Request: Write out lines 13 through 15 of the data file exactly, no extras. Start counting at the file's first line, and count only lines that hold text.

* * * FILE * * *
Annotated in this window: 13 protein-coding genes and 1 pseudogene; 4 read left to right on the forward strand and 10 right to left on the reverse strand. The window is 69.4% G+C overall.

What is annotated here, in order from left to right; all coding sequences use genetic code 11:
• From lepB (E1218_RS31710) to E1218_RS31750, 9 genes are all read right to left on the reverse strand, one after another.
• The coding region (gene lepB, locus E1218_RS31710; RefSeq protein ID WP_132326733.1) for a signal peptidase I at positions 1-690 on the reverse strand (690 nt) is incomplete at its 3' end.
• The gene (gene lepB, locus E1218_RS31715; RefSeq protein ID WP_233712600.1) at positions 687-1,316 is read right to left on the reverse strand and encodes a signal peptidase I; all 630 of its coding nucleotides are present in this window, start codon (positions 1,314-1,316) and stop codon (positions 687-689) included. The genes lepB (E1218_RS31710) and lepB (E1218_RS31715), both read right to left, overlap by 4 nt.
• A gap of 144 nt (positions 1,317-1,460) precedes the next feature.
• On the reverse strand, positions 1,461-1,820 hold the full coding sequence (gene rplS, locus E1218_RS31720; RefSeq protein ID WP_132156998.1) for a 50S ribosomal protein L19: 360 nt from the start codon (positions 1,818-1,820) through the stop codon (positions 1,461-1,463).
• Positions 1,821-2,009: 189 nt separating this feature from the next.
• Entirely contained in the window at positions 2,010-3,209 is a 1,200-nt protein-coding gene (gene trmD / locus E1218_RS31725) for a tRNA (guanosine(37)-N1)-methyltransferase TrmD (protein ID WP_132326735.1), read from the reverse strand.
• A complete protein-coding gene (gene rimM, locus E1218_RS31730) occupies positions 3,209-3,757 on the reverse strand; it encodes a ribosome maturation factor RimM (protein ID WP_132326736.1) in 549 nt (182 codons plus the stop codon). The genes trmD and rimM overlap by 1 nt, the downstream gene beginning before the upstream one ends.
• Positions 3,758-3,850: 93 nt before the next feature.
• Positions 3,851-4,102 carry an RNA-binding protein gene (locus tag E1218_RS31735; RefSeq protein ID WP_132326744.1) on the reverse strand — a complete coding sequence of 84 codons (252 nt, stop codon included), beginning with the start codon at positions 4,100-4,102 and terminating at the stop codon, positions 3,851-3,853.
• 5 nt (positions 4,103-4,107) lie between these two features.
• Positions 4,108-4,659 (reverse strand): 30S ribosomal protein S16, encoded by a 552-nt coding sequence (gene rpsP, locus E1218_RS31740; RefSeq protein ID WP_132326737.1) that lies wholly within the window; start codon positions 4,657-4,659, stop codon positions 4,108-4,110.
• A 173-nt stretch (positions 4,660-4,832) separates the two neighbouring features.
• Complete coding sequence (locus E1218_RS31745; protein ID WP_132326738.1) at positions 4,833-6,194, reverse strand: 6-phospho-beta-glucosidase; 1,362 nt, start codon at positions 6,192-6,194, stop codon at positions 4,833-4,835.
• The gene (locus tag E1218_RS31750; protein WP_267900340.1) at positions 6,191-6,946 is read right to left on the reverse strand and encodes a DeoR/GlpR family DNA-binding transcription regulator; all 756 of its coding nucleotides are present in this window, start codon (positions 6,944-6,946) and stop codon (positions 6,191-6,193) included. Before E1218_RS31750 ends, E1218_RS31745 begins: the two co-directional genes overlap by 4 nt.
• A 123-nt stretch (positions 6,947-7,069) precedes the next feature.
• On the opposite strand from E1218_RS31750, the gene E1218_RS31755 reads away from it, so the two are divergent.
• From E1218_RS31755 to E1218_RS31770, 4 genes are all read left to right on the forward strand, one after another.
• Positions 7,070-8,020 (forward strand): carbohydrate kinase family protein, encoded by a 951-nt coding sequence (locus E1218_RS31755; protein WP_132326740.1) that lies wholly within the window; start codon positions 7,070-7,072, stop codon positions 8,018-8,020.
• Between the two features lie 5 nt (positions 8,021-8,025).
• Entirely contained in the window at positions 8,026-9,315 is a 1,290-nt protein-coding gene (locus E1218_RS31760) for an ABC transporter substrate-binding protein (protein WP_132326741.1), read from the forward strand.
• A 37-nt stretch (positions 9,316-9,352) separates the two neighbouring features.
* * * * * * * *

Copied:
• 5 nt (positions 4,103-4,107) lie between these two features.
• Positions 4,108-4,659 (reverse strand): 30S ribosomal protein S16, encoded by a 552-nt coding sequence (gene rpsP, locus E1218_RS31740; RefSeq protein ID WP_132326737.1) that lies wholly within the window; start codon positions 4,657-4,659, stop codon positions 4,108-4,110.
• A 173-nt stretch (positions 4,660-4,832) separates the two neighbouring features.